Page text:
Audit Irregularities: NFRA slaps ₹1 Cr Penalty on Firm of ICAI CCM Member, partners get Debarred in RHFL Case

NFRA imposed a monetary penalty of Rupees One crore on the Audit Firm M/s Dhiraj & Dheeraj for Professional Misconduct in Reliance Home Finance Limited Audit case
NFRA - ICAI - Audit Irregularities - RHFL - Professional misconduct - NFRA audit violations penalty - taxscan

Following the establishment of professional misconduct and considering the severity of violations alongside the principles of proportionality, the National Financial Reporting Authority ( NFRA ) has imposed a penalty of Rupees One crore on the Audit Firm M/s Dhiraj & Dheeraj.

Read Also: Audit Misconduct: NFRA debars CAs from Audits, slaps Rs. 4.5 Cr Penalty

The NFRA imposed the penalty on M/s Dhiraj & Dheeraj, whose managing partner is an active member of the Central Council of the Institute of Chartered Accountants of India ( ICAI ). CA Piyush Patni (Engagement Partner) and CA Pawan Kumar Gupta (Engagement Quality Control Review Partner) were fined Rs. 50 lakhs and Rs. 10 lakhs, respectively.

Additionally, CA Piyush Patni and CA Pawan Kumar Gupta are barred from being appointed as auditors, internal auditors, or undertaking any audit-related functions for five years and three years, respectively.

The penalties stem from an examination of the audit file for RHFL’s statutory audit, revealing failures to discharge professional duties under the law and auditing standards. NFRA’s bench highlighted the auditors’ lack of diligence, leading to material misstatements in RHFL’s financial statements.

On examination of the Audit file for the Statutory Audit of RHFL conducted by the Audit

Firm Dhiraj& Dheeraj, which was called for under Section 132 (4) of the Act, we were of

the prima facie view that the Auditor had not discharged their professional duties under the

Act as well as the Standards on Auditing (SA). Consequently, the SCN was issued to the

Auditor asking them to show reason why action under Section 132(4) of the Act should not

be initiated against them for professional misconduct.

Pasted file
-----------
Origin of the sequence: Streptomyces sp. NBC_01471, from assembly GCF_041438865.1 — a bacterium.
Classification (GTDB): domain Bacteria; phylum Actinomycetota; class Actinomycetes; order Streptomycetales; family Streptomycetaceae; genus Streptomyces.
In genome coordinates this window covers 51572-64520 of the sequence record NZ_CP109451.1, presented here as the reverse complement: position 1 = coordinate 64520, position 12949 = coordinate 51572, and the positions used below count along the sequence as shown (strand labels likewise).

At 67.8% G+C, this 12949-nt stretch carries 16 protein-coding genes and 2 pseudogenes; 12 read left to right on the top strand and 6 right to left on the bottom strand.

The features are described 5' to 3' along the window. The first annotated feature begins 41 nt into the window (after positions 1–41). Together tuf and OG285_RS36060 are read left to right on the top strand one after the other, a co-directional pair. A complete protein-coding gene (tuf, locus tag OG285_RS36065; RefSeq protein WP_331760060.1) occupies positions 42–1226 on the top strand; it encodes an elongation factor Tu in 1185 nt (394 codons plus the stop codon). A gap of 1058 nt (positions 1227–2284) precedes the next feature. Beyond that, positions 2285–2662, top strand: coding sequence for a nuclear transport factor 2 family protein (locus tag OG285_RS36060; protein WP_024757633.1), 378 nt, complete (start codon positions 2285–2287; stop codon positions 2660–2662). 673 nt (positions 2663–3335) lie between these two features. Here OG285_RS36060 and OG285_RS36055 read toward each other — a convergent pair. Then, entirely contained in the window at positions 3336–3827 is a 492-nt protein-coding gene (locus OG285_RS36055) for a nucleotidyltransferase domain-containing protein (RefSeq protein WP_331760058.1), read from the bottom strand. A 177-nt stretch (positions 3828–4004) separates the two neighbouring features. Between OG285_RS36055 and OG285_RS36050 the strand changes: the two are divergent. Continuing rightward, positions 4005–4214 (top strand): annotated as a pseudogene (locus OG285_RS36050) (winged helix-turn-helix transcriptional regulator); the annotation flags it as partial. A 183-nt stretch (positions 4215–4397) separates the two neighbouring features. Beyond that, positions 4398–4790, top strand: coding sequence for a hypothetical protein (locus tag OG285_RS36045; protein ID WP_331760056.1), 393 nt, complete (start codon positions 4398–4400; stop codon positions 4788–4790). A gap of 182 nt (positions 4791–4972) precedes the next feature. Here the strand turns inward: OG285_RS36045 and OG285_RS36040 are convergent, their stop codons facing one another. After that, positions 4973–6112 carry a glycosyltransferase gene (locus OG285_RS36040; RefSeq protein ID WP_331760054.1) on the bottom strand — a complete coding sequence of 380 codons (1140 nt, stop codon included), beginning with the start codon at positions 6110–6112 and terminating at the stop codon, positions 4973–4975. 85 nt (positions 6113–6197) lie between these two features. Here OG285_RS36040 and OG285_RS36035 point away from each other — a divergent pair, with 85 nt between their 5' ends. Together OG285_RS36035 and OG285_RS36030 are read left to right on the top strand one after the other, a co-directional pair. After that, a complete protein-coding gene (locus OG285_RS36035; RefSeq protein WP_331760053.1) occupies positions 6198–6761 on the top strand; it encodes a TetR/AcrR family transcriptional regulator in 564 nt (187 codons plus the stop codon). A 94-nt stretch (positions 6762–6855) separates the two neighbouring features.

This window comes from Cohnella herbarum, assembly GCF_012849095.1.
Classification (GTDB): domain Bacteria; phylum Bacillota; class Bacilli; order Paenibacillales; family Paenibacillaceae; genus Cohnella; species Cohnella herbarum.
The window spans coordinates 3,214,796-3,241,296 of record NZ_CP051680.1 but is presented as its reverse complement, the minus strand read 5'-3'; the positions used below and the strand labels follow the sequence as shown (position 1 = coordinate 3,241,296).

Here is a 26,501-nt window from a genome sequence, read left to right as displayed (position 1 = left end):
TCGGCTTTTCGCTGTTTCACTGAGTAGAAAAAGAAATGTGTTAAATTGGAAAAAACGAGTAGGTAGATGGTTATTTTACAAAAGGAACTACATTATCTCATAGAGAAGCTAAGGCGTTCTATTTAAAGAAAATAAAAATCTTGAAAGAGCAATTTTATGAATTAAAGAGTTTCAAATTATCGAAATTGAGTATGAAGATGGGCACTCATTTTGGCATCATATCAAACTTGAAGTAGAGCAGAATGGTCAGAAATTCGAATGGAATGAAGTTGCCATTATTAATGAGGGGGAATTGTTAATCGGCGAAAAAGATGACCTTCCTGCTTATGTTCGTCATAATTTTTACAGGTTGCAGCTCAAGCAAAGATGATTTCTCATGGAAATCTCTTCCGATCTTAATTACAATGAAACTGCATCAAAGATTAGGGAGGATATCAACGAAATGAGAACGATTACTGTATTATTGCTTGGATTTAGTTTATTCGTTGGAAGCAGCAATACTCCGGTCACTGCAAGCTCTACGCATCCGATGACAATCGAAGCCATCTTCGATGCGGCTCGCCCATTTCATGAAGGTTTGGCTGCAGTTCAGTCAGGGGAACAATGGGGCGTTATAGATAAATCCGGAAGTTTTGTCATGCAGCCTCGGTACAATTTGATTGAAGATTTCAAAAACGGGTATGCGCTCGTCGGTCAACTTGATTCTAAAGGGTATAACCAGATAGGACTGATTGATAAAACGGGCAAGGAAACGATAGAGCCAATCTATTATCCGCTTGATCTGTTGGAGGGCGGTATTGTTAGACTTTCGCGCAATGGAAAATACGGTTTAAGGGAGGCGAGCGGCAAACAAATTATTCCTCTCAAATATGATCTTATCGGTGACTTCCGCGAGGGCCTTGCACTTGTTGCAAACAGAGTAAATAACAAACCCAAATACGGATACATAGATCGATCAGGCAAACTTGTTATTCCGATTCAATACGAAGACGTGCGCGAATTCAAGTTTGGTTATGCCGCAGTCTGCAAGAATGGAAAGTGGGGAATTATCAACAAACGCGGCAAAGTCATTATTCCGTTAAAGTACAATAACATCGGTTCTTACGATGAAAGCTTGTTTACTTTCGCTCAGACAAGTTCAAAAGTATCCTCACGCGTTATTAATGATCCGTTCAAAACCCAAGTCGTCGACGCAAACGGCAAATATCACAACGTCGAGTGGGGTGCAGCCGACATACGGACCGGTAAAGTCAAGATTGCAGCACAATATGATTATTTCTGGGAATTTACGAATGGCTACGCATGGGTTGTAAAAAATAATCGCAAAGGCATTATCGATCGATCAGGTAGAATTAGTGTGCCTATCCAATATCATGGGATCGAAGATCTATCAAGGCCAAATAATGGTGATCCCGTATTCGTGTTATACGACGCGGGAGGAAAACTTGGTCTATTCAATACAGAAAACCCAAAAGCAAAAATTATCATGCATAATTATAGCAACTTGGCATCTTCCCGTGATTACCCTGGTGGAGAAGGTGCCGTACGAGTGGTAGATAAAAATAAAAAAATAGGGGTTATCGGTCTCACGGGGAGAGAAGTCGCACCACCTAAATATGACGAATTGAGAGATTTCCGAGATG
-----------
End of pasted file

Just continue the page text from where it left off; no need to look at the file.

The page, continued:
As per the financial statements, RHFL’s total assets were Rs. 18,100 crore and total external liabilities were around Rs. 16,300 crore as of 31.03.2019. The external liabilities included a debt of over Rs. 14,800 crore, consisting of debentures, borrowings from banks, commercial papers etc. It had a total revenue of around 2000 crore and reported a net profit of Rs. 67 crore for FY 2018-19. PW reported suspected fraud regarding loans amounting to approximately 7900 crore as on 31.03.2019.

It was noted by the NFRA Bench of Chairperson Dr Ajay Bhushan Prasad Pandey, Dr Praveen Kumar Tiwari (Full-Time Member) and Smita Jhingran (Full-Time Member) that, “Given the high degree of public interest in this listed entity, it was the duty of the Auditor to conduct the audit with the highest level of professional skepticism and due diligence and report their opinion in an unbiased manner.”

It was further observed that, “Despite the resignation of the previous auditor and a reporting of suspected fraud, the Auditor failed to conduct the audit as per standards on auditing. The major lapses started from the acceptance of the initial appointment of Dhiraj & Dheeraj as statutory auditors and continued throughout the audit of loans, going concern evaluation, risk assessment and reporting. The Auditor did not conduct the audit as per professional standards. The material misstatements in the financial statements due to inadequate provision, unjustified valuation of loans and irrational business practices were concurred by the Auditor in disregard of their responsibilities under the Act and SAs. The deficiencies in the audit resulted in rendering the audit opinion unreliable as the material misstatements in the financial statements assertions remain unreported.”

The Auditors also demonstrated a lack of professionalism by rationalizing the actions of the Company, inappropriately evaluating the work of the previous auditor, and ignoring the fundamentals of auditing. Such actions of the Auditors necessitate stricter sanctions and penalties taking into account the letter and spirit of the law, remarked the National Financial Reporting Authority ( NFRA ) Bench.

As famously quoted by Lord Acton, “Power tends to corrupt, and absolute power corrupts absolutely,” highlighting the potential ethical pitfalls when individuals in positions of authority fail to uphold professional standards, as seen in the NFRA’s penalties on audit firms and individuals in the RHFL audit deficiency case.

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